How Can Architecture Make Communities and Urban Environments More Resilient to Disease?   [open pdf - 1MB]

From the Thesis Abstract: "The thesis outlines a series of risk factors that will increase the frequency and intensity of disease outbreaks in the years to come. As COVID-19 has shown, an outbreak can occur at any time. Architecture can be an agent to help reduce the risk. By creating spaces that prioritize health-giving attributes--through the circulation of airflow, spatial design, biophilic elements, natural light, and selection of the right building materials--architecture can be built for healing, and to support infection control. In the 19th century, cities like London and New York implemented housing reforms to improve the living conditions in tenements and other dwellings. Back then, the incorporation of light, nature, and airflow into a building's design was seen as a prescription for disease. In recent years, a growing body of research is confirming what the architects and planners from the past deduced from theory and intuition: that the built environment can promote health and well-being, and reduce the public's exposure to such respiratory infections as tuberculosis and COVID-19. Organizations like Mass Design Group and Archive Global have been applying lessons from the past to design spaces of the present with health-giving intent. This thesis examines their work, along with their core strategies. Ultimately, this thesis advances a prescriptive model to shape the built environment to make it healthier and more resilient, and to reimagine how spaces function and operate."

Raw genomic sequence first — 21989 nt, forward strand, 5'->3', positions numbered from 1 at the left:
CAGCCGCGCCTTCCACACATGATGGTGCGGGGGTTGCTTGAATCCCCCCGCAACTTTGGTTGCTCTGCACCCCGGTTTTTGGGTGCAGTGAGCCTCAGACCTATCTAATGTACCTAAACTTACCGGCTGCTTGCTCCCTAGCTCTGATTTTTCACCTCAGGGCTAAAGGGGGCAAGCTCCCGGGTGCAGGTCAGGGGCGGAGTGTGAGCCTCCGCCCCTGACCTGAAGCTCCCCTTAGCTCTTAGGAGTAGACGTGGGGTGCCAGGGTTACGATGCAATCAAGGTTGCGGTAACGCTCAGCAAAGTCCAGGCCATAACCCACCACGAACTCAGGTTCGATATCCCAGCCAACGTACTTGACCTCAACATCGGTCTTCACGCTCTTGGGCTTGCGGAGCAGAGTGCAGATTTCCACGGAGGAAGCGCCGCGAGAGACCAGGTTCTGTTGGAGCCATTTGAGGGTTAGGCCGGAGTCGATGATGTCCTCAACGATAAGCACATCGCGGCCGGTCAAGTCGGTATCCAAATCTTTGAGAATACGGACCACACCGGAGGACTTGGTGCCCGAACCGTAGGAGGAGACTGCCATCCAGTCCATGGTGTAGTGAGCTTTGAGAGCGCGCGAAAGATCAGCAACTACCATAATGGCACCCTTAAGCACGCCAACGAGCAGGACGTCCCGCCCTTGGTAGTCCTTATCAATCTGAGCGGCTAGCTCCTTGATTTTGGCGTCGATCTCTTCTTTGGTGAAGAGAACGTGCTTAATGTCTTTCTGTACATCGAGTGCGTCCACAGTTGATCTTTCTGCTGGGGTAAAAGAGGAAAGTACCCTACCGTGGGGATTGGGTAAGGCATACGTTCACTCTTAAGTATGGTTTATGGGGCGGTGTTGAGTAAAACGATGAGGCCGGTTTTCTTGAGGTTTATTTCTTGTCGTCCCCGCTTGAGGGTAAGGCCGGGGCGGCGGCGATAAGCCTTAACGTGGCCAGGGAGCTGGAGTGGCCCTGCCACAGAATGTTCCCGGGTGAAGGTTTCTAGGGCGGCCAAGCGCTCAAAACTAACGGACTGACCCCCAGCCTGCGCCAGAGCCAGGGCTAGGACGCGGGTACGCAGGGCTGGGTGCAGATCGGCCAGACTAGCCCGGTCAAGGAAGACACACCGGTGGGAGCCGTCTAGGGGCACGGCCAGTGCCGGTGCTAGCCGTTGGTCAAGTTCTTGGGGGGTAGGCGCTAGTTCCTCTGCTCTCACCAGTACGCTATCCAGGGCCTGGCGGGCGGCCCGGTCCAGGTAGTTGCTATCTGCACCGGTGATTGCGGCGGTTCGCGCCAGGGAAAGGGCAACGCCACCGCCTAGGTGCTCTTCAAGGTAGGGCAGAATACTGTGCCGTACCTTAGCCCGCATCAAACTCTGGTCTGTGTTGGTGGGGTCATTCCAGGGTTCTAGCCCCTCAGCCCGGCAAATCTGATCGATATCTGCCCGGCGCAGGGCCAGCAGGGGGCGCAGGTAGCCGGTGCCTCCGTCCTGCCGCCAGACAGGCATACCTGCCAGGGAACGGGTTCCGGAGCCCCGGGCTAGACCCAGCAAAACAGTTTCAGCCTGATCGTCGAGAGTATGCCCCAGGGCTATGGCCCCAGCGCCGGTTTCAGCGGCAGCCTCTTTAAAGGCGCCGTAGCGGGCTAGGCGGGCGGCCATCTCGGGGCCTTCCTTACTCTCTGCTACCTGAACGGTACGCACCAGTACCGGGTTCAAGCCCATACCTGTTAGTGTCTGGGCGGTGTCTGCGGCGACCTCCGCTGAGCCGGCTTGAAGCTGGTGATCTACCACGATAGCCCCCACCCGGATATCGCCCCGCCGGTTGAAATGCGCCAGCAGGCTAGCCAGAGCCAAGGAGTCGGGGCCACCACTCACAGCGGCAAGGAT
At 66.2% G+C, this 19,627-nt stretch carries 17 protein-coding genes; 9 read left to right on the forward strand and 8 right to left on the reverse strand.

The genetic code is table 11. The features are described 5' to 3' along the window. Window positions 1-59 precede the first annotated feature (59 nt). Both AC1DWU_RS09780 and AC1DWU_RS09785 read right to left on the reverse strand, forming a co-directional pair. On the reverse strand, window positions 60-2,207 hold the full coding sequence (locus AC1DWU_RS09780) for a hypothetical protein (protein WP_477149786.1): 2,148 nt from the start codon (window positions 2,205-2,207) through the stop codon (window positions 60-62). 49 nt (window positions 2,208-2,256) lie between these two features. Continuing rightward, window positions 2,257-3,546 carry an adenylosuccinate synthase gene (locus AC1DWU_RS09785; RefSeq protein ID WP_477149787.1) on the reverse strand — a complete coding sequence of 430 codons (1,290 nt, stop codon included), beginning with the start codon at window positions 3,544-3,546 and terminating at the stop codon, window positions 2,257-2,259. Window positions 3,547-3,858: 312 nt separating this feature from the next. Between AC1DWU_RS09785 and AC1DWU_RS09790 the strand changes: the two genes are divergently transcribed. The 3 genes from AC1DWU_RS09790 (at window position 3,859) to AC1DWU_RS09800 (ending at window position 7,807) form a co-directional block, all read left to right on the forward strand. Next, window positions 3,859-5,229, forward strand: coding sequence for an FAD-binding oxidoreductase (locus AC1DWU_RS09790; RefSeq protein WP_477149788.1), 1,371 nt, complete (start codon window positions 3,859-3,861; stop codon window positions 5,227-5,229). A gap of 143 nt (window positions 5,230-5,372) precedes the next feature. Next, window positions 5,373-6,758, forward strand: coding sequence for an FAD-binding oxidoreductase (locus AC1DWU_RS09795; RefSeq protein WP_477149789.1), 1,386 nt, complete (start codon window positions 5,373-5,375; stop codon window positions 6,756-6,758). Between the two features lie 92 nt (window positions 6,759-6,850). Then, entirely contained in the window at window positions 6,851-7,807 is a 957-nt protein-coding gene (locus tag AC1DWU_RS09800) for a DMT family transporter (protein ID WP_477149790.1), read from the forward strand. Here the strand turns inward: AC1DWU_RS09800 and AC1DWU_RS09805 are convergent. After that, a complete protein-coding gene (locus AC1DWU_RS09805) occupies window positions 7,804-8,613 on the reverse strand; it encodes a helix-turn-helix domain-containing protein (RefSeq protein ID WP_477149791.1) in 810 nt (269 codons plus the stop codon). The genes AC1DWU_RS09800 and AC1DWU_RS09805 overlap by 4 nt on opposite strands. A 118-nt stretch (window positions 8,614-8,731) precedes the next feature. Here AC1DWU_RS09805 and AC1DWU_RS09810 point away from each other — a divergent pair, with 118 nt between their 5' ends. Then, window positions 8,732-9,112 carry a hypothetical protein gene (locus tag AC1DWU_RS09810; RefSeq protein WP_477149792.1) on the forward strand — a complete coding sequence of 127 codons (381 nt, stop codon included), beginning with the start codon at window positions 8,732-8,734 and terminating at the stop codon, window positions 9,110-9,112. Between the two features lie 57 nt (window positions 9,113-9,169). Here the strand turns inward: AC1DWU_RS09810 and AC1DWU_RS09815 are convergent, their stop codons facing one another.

Public Domain
Retrieved From:
Naval Postgraduate School, Dudley Knox Library: https://calhoun.nps.edu/
Media Type:
Cohort CA1901/1902
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